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This flowering plant is native to southern Africa.

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      30.03.2009 18:01
      Very helpful



      A beautiful plant which is one of my favourites.

      When I was a small girl my father used to grow Mesembryanthemums and over the years many people have forgotten about them as they seem to have become as out of vogue as the giant African Marigold, which I also love, with its large round orange and yellow pompom blooms making real statements in the garden.

      Dooyoo have provided a brilliant view of Mesembryanthemums in full flower, and certainly to me they are something really special and well worth searching for.

      Mesembryanthemums have little daisy like flowers, are very low to the ground, and sit like little coloured appliqué adornments on a carpet of green foliage. Originating from Africa; these are sun loving plants, in fact their name means midday, so you will only see the elusive flowers when the sun comes out. This is why I love them. My dad always used to love his and he would return from the garden centre with boxes of these which he would carefully extract from his car boot like his little treasures. He would then choose a sunny south facing spot, and would gently tease out the plants from their little beds to give them a new more spacious home.

      I used to have my own little trowel and it was always the start of summer when the bedding plants went in.

      Mesembryanthemums also known more commonly as Livingstone Daisies and are brightly coloured . The cheerful scene they create is beautiful and as long as you water them first thing in the morning you will be rewarded by their cheerful little faces which almost smile at you. They are really suitable for places where other plants might struggle. Dad used to plant his on rockeries, and they used to thrive there, despite the soil being quite thin, but of course this is really replicating the conditions these plants love in their natural habitat.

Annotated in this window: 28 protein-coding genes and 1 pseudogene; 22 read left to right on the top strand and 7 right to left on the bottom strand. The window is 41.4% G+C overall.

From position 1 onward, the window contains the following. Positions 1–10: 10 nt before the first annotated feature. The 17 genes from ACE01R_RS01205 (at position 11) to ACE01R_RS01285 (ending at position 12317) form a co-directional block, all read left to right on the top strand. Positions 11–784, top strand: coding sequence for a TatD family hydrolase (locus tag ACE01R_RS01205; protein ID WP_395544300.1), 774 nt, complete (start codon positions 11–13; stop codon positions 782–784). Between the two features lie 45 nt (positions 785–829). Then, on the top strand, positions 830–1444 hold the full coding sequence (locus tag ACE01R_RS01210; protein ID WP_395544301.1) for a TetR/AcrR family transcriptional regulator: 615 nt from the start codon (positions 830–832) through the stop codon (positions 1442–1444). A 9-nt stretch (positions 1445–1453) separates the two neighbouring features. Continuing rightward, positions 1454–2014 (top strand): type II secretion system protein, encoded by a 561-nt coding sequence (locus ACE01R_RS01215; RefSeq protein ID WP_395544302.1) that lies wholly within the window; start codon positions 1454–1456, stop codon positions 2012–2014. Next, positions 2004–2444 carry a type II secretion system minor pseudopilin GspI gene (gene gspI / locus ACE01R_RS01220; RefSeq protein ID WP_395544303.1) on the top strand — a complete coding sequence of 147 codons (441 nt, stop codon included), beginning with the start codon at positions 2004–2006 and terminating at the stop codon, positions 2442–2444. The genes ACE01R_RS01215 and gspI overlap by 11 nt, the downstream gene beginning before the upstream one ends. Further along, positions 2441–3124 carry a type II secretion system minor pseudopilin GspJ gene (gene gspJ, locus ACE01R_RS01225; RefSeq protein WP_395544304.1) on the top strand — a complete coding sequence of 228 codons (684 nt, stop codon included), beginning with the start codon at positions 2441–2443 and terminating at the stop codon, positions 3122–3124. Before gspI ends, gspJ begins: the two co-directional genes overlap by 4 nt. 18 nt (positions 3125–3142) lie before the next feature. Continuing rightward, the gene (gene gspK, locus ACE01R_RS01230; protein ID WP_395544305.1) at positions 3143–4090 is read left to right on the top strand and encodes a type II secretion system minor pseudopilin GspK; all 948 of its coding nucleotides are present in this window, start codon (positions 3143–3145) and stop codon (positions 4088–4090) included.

I have seen relatives of these growing in Southern Europe too where they are often used to plant on walls bordering properties. Here they cascade down shining and sparkling in the heat of the day illuminating sunbaked earth at ground level like little stars.

      The leaves are really pretty too and have the appearance of being coated with sugar. They attract butterflies into the garden which is great if like me you enjoy a wildlife area in your own back yard. Furthermore they are quite drought resistant which is good as I tend to sometimes be a bit forgetful on watering duties.

      To buy these you can either look in garden centres, but be aware you might have to search a bit for them, and they are nearly all gone by the mid to end May, which is when they are safe to plant out in the south. This will be later if you are in the north as frost will harm them, and to be honest if you are a long way north these might be too sun loving to be a viable plant for you. They may survive but they may not open their flowers enough. Growing them from seed is another option as they are half hardy; you would need to sow them in February-April under glass in gentle heat. Then you would harden off in a cold frame and plant outside in late May early June.
      This is probably the cheapest way and you can buy the seeds at :


      However you acquire them I can honestly say that they really do put a smile on my face in the summertime. Put them somewhere you can enjoy them from the house as they are small and low lying so need proximity to impress. They only have one disadvantage and that is the most I have ever got them to stay in flower is 6 weeks from June to mid July, so they are certainly not long lasting, but short is sweet and these really do herald the arrival of summer to me like nothing else.


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